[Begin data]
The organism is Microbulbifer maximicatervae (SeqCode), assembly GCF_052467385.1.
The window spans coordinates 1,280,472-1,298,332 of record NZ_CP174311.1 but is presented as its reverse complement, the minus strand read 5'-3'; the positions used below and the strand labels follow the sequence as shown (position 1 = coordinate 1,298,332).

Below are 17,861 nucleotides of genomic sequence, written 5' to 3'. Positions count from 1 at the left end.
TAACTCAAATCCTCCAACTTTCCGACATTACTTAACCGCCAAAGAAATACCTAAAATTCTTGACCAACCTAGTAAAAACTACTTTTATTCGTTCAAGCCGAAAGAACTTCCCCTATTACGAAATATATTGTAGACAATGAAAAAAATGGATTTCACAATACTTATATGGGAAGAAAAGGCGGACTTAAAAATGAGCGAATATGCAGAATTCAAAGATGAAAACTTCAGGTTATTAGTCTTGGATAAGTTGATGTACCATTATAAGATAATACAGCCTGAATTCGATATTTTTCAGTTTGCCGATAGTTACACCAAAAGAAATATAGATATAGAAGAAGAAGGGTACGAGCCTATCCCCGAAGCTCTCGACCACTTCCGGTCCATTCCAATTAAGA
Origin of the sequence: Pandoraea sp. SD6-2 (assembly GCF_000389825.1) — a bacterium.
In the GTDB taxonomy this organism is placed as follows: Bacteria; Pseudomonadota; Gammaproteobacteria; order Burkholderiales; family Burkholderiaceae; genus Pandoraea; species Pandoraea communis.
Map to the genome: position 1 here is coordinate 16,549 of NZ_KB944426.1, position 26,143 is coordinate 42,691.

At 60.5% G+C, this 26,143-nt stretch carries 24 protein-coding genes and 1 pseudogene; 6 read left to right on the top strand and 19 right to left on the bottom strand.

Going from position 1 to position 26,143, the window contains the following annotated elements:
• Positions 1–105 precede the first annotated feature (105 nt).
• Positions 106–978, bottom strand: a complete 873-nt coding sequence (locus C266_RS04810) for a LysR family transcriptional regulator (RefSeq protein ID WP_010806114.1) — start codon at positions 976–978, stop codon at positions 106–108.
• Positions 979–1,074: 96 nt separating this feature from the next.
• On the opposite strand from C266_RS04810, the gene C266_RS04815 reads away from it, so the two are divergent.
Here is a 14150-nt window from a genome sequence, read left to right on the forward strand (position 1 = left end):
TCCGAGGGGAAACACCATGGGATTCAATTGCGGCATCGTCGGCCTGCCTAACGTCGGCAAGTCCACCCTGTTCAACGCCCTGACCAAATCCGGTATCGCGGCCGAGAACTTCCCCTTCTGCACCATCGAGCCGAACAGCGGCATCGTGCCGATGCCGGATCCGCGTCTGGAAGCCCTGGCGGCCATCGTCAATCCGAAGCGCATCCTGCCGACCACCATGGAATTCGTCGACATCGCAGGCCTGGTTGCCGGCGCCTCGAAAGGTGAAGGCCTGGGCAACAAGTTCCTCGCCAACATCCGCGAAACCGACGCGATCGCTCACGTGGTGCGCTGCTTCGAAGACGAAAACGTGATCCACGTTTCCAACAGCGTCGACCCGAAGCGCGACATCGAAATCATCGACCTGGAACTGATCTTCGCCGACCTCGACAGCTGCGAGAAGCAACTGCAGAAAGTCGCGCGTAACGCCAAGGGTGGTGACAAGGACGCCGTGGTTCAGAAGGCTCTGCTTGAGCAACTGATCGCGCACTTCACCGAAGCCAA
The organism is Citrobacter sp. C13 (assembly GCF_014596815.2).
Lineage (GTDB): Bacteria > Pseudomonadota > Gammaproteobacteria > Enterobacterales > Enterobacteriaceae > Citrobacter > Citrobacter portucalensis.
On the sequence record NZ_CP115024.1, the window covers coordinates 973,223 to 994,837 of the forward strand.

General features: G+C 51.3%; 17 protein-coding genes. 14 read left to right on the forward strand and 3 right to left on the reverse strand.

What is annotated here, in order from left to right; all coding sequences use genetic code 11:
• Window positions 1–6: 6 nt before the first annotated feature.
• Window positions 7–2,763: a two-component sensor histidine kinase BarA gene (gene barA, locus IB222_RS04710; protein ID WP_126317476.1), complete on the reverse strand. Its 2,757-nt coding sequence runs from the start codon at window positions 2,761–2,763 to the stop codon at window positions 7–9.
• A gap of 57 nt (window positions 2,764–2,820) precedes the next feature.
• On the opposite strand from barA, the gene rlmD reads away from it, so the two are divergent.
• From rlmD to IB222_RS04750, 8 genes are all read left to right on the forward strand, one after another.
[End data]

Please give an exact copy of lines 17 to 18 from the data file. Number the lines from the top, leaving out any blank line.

Lineage (GTDB): Bacteria > Pseudomonadota > Gammaproteobacteria > Enterobacterales > Enterobacteriaceae > Citrobacter > Citrobacter portucalensis.
On the sequence record NZ_CP115024.1, the window covers coordinates 973,223 to 994,837 of the forward strand.